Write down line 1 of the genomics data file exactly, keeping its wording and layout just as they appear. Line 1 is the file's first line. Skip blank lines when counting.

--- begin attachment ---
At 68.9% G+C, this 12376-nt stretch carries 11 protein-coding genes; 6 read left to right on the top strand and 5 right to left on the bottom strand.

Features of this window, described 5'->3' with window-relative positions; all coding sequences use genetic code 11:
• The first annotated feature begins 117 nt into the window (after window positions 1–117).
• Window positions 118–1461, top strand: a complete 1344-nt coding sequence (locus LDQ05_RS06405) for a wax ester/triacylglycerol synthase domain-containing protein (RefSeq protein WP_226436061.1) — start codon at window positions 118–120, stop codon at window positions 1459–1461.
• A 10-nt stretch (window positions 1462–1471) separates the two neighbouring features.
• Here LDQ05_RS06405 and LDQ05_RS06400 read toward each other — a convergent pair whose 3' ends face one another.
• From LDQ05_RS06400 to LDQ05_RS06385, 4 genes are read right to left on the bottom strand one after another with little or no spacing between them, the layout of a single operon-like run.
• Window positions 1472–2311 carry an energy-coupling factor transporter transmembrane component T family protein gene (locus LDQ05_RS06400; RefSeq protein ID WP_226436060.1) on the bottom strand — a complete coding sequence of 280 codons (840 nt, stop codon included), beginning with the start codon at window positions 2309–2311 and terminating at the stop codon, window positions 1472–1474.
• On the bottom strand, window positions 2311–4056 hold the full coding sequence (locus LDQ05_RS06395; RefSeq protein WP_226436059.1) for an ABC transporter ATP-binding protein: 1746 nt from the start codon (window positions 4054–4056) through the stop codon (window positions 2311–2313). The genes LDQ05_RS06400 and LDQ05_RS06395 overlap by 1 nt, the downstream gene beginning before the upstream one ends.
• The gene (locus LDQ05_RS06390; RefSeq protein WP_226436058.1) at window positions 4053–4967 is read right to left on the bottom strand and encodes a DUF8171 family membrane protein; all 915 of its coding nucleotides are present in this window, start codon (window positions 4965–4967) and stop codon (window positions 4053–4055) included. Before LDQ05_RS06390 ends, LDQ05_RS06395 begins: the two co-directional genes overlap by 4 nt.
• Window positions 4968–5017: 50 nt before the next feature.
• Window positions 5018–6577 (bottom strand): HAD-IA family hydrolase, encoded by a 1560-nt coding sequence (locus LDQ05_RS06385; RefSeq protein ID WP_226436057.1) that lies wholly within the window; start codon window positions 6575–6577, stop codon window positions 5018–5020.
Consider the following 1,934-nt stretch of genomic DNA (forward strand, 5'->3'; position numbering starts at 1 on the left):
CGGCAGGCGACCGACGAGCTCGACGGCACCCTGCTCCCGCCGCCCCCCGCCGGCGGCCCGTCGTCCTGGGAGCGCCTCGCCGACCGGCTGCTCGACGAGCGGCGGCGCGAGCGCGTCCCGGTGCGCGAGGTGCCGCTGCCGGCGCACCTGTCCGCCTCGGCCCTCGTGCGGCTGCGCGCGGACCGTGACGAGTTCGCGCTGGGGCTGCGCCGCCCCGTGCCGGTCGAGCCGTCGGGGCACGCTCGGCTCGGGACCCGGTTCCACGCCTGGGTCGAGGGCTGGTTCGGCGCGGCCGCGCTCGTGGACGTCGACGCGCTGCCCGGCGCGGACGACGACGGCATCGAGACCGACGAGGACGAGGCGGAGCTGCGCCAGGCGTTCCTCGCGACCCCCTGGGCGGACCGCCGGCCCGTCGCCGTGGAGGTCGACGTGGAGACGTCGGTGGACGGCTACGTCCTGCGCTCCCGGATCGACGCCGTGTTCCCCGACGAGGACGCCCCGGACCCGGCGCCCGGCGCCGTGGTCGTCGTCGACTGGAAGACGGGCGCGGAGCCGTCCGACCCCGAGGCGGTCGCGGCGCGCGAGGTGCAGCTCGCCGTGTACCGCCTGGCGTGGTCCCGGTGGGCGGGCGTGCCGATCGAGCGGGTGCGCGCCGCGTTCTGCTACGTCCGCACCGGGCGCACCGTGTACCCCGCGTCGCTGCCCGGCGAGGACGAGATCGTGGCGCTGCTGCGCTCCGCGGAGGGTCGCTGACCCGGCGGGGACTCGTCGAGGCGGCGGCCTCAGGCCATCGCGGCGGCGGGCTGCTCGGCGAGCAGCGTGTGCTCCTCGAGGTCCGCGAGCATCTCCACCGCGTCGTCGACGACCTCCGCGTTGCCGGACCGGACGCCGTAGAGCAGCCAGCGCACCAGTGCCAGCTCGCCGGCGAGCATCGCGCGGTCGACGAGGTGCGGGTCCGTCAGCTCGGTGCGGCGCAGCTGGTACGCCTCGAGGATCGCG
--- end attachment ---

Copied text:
At 68.9% G+C, this 12376-nt stretch carries 11 protein-coding genes; 6 read left to right on the top strand and 5 right to left on the bottom strand.